Monday, June 6, 2011

Pacing yourself as a mum

One of the difficult things about being a full-time mum is wondering when your work starts and the work finishes.  It is soooo easy to get really tired, grumpy, angry and super resentful (because realistically it is basically a 24/7 job).  One of the things that makes me quietly laugh at work is when people ask me what I do with all the rest of my week when I'm not at work (since I only work two days a week).  My experience has been that even on the days I go to my paid work I'm still clocking up a significant number of hours of my 'mum work' before and after my paid work.

Having been a full-time mum for 12 years I learnt that the only way I would cope was by pacing myself during the day.  Sometimes you can be up from 5.30 am and going until 10.30 pm.  If I worked that many hours in my paid job without a break I'd actually get into trouble. It's not a sprint this mothering thing.  It's a long, tiring marathon and you need to take on supplies to keep yourself going.  If you go hard all day, every day and aren't a person who can sustain that, you'll get sick or overwhelmed or just plain exhausted.  This makes you pretty useless when it comes to doing the job you're supposed to be doing.

I pace myself by aiming to go hard in the morning - try and get as much done on the housework, dinner, washing, tidying, shopping as I can.  I tend to start to get weary about 3pm so find the more physical jobs quite draining in the afternoons.  When the kids were little I'd always aim to be home by 1pm so that I could put to bed the child/ren that needed a sleep and then get the others to have a rest time (with the bribe of a DVD at the end of the rest time).  I'd have lunch, a cup of tea and read the paper, phone a friend, watch a TV show, have a nap - just do something that I found refreshing.

After that I'd keep going until bedtime.  But I'd try and do as much washing up, folding the washing, tidying as I could before the kids went to bed (I still do this).  I really aim for there to be an end to my day so that I'm not doing housework after the kids are in bed.  It also means that Rowan and I get to spend time together rather than spending the evening cleaning the kitchen or folding washing.  If washing is not folded or the house isn't tidy, I do tend to leave it.  It will still be there the next day - and the sky won't fall in if it's left for another time.  My children will live and I won't be a bad mother if I take a break.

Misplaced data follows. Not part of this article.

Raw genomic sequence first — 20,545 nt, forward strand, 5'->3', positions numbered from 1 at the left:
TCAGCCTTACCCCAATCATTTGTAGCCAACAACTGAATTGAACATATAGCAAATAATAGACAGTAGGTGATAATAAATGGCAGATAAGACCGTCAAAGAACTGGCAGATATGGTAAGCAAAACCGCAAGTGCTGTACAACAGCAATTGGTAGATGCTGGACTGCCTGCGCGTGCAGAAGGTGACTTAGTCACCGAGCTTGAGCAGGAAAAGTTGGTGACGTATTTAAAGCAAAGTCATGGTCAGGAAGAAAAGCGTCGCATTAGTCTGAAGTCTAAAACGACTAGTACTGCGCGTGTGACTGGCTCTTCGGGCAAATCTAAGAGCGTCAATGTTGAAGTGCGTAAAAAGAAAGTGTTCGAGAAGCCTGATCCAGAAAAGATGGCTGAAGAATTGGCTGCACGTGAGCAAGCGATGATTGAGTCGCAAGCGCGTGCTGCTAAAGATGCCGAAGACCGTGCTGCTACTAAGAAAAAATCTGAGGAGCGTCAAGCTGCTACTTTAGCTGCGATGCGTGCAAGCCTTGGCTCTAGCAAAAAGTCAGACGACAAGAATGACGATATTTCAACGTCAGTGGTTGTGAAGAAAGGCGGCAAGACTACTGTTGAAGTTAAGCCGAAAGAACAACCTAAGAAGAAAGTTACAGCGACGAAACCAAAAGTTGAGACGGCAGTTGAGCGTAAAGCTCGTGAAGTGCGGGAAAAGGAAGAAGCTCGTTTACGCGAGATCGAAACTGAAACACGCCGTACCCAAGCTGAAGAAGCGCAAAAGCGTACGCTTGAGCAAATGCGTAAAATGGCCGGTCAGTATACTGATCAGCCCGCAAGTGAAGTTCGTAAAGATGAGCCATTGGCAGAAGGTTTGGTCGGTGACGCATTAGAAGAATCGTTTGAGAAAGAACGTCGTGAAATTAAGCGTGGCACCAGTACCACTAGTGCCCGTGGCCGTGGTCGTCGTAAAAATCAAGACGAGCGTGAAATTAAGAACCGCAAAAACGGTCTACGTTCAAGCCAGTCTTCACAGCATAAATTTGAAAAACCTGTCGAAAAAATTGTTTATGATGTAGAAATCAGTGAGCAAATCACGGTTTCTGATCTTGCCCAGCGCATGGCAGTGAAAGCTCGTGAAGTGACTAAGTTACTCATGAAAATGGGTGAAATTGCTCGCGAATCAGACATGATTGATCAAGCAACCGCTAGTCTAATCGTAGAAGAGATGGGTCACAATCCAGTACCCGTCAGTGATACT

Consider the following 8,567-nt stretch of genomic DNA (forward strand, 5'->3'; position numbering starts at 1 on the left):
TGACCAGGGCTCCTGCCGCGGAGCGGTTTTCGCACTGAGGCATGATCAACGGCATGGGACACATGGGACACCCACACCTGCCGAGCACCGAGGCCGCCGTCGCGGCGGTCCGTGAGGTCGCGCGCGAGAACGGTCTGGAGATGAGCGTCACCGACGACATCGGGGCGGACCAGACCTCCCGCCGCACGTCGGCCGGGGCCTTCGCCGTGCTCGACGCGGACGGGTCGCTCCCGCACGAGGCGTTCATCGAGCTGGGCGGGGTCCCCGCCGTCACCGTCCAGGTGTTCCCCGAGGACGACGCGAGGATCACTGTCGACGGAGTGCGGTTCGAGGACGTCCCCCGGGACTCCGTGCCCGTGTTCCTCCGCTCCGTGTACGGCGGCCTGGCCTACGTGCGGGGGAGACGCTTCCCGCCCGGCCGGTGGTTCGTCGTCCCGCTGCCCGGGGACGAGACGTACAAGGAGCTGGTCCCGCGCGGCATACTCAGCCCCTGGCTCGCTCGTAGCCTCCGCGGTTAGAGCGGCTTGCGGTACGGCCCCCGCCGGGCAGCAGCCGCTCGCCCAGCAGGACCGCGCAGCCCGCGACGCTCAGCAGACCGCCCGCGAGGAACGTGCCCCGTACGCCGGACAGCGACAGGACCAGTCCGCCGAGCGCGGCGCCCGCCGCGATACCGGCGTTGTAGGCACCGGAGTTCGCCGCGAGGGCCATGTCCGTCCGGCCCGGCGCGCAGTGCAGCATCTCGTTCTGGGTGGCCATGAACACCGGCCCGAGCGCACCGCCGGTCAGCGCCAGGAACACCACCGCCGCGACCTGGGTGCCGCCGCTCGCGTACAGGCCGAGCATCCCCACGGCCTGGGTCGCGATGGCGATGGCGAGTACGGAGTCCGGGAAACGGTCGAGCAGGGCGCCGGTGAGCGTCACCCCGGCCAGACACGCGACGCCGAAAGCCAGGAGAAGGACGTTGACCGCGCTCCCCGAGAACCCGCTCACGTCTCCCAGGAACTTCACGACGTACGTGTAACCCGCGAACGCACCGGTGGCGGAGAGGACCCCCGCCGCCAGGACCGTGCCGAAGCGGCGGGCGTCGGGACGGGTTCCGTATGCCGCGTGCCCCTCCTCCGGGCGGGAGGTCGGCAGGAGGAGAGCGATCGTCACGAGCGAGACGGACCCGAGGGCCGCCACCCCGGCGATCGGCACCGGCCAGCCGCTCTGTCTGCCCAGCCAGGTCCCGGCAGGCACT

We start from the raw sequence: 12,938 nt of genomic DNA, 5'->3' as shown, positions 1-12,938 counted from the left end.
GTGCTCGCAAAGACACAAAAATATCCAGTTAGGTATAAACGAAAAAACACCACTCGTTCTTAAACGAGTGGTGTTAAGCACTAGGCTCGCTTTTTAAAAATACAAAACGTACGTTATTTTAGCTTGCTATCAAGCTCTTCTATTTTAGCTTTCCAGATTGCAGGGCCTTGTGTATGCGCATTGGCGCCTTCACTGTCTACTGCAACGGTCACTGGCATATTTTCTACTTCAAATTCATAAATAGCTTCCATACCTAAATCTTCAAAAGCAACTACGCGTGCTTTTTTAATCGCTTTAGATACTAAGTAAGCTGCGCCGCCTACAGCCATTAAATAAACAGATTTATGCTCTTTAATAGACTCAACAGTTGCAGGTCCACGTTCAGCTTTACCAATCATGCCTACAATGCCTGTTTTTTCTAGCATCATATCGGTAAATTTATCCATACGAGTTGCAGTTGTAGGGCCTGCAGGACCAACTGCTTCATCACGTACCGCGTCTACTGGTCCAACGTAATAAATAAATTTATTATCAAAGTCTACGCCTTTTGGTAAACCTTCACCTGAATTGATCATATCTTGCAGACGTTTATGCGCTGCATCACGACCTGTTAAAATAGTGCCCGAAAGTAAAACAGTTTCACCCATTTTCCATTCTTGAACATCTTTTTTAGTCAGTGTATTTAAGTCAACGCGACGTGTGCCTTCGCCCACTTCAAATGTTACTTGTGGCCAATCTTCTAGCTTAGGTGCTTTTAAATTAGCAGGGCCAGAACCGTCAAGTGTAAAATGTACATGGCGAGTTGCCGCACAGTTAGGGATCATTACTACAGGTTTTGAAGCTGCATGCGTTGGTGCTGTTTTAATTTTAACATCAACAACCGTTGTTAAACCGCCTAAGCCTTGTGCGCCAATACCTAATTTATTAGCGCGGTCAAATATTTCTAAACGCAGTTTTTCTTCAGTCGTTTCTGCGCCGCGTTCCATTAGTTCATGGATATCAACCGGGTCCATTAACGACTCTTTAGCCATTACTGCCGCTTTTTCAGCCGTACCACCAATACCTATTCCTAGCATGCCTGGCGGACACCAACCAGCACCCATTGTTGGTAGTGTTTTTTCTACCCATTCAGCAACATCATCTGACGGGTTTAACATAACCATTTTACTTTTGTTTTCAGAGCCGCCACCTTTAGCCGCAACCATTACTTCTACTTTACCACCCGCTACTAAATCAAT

And when I talk about taking a break, I've deliberately NOT called it 'me-time'.  It's not simply a self-indulgent break when you do nothing for others and only stuff for yourself.  Having a break from your 'regular job' enables you to do things for others - it gives you time to go on a committee, meet a friend, have someone for a meal, prepare a Bible study, hang out with your husband, text a struggling friend and most importantly helps you to keep caring for your family.  Of course, there are lots of times when you might just watch TV or read a book (or SLEEP if you have a new baby) but gaining refreshment can come from thinking about others as much as it does from doing your own thing.

3 comments:

Kath said...

"gaining refreshment can come from thinking about others as much as it does from doing your own thing."
This is great wisdom Jenny. Thanks.
Kath

Soph Russell said...

Hi Jenny,

I stumbled across this post while on another blog and just wanted to say thanks for sharing. Often I feel pressure to keep 'busy' all day at home (partly because I find it hard to cope with mess...but am learning to relax even if the housework isn't completely done!), so I appreciated your point that the whole mothering thing is a marathon, not a sprint.

Ruth said...

Great post Jenny - thanks so much. Like Soph - I really appreciate the marathon point. So true. You are a great example. Thanks.